In two recent incidents, two NYPD officers were accused of rape – and convicted of official misconduct for repeatedly entering the home of a woman without cause – and another officer was apprehended while committing a sexual assault. Videos have also been circulating of police violence at the Occupy Wall Street protests, adding to public mistrust of the NYPD and its motives, tactics, and actions.
We, the undersigned, call on Commissioner Ray Kelly to enact these steps immediately in regard to the situation in Park Slope:
– Immediately order sensitivity training for all officers assigned to work on the Park Slope case, to be completed by October 15th
– Ensure officers provide information about sexual assaults and prevention in Spanish and other languages reflective of community needs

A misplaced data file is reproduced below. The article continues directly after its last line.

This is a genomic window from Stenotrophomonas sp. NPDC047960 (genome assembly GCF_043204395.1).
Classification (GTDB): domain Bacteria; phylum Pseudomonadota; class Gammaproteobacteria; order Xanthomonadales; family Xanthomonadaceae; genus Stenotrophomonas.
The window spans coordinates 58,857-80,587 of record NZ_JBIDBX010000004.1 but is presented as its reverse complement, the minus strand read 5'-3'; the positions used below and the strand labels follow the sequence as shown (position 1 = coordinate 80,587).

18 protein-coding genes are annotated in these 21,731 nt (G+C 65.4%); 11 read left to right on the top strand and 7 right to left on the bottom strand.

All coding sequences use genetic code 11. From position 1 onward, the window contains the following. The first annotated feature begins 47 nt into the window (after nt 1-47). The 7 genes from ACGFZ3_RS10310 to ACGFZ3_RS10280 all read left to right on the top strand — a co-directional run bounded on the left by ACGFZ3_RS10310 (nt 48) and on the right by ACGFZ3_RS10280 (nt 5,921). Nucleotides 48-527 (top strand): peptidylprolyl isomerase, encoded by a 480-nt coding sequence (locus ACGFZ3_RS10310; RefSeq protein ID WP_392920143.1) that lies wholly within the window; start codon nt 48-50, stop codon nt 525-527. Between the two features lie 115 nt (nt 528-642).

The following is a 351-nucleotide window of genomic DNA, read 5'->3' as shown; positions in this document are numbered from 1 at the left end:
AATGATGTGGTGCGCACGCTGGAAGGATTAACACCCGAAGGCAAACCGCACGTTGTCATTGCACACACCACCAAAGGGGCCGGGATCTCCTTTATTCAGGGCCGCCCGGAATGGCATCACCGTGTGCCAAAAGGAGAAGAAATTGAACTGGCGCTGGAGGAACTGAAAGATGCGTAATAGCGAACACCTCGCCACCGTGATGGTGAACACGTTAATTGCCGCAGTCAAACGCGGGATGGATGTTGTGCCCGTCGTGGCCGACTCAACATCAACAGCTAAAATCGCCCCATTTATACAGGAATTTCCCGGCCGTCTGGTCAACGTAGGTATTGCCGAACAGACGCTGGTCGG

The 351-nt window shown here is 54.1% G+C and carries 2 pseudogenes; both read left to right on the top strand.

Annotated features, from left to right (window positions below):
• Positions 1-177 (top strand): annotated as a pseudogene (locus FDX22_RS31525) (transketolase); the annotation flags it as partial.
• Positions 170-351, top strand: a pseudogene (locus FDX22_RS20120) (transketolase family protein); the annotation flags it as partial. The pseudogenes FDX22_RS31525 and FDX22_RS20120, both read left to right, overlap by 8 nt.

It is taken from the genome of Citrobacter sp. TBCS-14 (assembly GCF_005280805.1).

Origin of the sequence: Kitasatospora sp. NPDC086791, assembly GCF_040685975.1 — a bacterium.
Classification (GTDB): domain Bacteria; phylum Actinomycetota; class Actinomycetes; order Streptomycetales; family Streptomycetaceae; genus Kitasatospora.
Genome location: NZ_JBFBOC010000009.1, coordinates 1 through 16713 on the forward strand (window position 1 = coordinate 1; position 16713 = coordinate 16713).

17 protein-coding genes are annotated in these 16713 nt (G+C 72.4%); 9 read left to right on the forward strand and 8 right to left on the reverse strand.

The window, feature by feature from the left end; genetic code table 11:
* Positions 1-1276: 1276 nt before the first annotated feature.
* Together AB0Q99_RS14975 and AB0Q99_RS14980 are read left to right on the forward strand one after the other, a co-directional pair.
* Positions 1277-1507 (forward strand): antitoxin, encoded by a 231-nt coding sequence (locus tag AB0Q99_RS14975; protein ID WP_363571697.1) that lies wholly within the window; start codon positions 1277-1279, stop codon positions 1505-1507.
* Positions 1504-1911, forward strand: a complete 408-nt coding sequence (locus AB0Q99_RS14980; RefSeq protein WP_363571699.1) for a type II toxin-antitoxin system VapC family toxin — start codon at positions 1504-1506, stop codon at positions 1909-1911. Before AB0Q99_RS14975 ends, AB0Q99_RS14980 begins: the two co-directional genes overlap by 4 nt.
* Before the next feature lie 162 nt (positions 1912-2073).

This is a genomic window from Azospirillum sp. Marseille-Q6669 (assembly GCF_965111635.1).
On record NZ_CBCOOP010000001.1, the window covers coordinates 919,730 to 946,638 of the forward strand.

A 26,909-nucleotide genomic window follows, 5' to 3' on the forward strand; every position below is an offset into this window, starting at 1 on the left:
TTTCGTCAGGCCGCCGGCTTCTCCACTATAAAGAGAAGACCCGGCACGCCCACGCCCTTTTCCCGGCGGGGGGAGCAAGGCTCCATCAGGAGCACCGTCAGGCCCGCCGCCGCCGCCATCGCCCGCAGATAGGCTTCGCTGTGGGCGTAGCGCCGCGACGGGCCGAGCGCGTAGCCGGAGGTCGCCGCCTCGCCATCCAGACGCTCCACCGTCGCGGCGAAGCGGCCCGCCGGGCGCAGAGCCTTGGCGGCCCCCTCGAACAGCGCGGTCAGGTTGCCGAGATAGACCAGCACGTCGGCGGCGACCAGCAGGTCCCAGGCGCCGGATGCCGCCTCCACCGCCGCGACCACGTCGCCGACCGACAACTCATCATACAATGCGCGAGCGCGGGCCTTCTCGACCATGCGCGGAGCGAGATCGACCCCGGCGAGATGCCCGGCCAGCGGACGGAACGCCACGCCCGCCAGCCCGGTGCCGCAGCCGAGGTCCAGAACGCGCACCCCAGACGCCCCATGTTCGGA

– Ensure information on sexual assault be provided to individuals who are not female-bodied people
– Insist NYPD officers identify themselves and inform people who are being followed home
We further call on Commissioner Kelly to:
– Insist all NYPD officers complete mandatory sensitivity training by January 1st, 2012.
– Facilitate a safe and violence-free SlutWalk in New York City on Saturday October 1, 2011 with zero instances of police brutality or unwarranted police force.
Black Women’s Blueprint
The Line Campaign
The organizers of SlutWalk NYC
BY EMILY MAY
Remember when “Stop Looking at My Mom” by the Astronomical Kid went viral last year? The world was cheering, and the anti-street harassment community went wild. The verdict was clear: this kid was amazing.
And then he took it to the next level. He showed up to New York City’s first street harassment hearing with his mom to testify against street harassment on October 28th of last year. His testimony was smart, thoughtful, and insightful. This wasn’t just a catchy song to him – it was a call to action.